Report: White House Mulls Classifying Bolton’s Testimony In Order To Conceal It


GOP senators and the White House are devising contingency plans if the Democrats win enough votes to bring witnesses.

President Trump’s legal team and GOP senators are planning contingency plans if Democrats are able to win enough votes to force witnesses to testify in the impeachment trial, one of which would keep former national security adviser John Bolton from public view, according to The Washington Post

A senior administration official, who spoke on the condition of anonymity, said that one of the options being discussed would be to move Bolton’s testimony to a classified setting because of “national security concerns.”

To receive the testimony in a classified session, Trump’s attorneys would need to request it, and it would then need to approval of 51 senators. This is seen as a final tool against Bolton becoming an explosive figure in the trial.

Senate Majority Leader Mitch McConnell released an organizing resolution on Monday that would allow either the president’s defense team or the House impeachment managers to subpoena witnesses if the Senate agrees, but any witnesses would first have to be deposed. “No testimony shall be admissible in the Senate unless the parties have had an opportunity to depose such witnesses,” the resolution says.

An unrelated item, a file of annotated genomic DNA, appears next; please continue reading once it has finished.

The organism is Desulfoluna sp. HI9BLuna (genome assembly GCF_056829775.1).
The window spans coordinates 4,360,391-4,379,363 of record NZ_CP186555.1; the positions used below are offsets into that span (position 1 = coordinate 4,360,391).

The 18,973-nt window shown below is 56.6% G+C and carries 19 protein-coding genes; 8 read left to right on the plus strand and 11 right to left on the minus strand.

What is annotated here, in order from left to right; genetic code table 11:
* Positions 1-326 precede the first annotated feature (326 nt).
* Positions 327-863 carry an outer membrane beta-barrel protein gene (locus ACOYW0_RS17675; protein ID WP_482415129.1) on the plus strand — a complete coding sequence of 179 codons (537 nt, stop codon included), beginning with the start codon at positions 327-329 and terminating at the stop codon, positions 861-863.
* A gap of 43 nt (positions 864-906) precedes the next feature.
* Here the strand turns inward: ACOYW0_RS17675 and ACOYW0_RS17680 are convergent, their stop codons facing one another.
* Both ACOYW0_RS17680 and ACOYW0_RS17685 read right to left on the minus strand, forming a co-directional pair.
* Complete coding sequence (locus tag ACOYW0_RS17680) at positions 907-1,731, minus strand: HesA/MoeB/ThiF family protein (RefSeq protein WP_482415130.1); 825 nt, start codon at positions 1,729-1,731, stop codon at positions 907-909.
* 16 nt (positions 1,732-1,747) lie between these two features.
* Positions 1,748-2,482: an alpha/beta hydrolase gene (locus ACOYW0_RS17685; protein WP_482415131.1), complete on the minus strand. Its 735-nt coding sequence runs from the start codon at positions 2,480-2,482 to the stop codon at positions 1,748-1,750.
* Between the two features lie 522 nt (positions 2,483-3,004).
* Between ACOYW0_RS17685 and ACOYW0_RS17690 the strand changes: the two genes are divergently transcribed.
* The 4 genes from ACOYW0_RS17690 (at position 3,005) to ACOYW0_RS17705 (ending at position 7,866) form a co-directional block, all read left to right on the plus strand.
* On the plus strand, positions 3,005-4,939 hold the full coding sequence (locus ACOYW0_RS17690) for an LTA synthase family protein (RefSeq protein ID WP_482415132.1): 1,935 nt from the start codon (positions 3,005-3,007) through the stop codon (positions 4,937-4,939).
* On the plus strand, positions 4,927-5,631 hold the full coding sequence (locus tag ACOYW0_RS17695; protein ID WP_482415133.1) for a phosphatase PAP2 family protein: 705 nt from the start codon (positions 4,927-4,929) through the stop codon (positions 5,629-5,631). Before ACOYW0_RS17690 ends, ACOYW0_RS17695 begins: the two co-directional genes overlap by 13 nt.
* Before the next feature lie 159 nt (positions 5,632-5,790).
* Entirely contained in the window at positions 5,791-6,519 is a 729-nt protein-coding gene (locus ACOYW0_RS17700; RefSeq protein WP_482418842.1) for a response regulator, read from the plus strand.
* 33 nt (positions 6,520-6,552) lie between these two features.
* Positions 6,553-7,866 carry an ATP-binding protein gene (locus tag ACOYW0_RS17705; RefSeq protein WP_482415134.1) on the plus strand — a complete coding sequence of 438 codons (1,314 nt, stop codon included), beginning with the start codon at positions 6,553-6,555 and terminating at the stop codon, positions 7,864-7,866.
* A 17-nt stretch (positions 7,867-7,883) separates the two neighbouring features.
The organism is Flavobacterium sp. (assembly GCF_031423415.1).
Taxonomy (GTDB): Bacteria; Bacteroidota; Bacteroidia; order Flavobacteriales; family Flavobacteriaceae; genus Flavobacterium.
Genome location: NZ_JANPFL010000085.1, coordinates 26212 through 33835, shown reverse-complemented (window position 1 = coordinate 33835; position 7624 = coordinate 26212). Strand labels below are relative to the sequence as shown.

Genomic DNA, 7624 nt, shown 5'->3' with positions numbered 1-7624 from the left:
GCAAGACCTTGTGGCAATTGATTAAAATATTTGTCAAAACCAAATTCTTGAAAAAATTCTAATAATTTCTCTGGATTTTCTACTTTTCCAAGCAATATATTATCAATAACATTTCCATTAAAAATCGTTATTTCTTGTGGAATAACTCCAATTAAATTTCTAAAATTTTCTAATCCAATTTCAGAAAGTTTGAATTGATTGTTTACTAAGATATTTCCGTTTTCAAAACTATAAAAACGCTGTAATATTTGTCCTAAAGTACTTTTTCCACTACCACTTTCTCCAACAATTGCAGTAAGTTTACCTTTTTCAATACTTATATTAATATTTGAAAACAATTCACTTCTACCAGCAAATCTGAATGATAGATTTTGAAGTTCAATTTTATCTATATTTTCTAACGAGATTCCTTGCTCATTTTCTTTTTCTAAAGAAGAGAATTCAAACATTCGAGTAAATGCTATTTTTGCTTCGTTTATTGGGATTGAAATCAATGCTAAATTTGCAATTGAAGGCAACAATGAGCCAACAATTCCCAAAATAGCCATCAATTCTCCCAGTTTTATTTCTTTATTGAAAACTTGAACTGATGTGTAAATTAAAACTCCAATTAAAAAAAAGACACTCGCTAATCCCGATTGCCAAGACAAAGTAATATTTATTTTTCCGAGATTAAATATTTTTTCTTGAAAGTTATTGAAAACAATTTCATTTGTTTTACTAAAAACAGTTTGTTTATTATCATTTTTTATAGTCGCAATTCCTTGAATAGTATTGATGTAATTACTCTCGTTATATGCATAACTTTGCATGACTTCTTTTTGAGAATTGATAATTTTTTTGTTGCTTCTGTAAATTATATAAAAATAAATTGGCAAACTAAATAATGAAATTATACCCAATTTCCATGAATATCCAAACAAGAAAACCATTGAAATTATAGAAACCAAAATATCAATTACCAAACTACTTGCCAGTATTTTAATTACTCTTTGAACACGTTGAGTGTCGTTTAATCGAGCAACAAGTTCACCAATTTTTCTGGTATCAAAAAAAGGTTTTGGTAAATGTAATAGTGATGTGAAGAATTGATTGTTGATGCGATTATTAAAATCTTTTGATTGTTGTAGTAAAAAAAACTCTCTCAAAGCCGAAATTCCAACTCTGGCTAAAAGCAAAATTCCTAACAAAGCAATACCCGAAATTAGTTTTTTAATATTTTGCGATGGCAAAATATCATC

Blocking witnesses such as Bolton -- or shielding their testimony from public view -- could carry political risks for Republicans. Bolton has said he would testify if subpoenaed by the Senate. 

“Democrats will ask, ‘Don’t the American people deserve to know the truth?’” said William A. Glaston, a senior fellow in governance at the Brookings Institution. “On the other hand, [Republicans] may well calculate that public testimony would create uncertainties that they’re willing to go to considerable lengths to avoid.”

According to people close to the Senate GOP, McConnell is expected to ensure that individuals are questioned in a closed-door session rather than in a public setting if enough senators vote to call witnesses after the initial arguments by House Democratic managers and Trump’s team. 

A group of swing Republicans -- Sens. Susan Collins (Maine), Lisa Murkowski (Alaska), Mitt Romney (Utah), and Lamar Alexander (Tenn.) -- could potentially side with Democrats.

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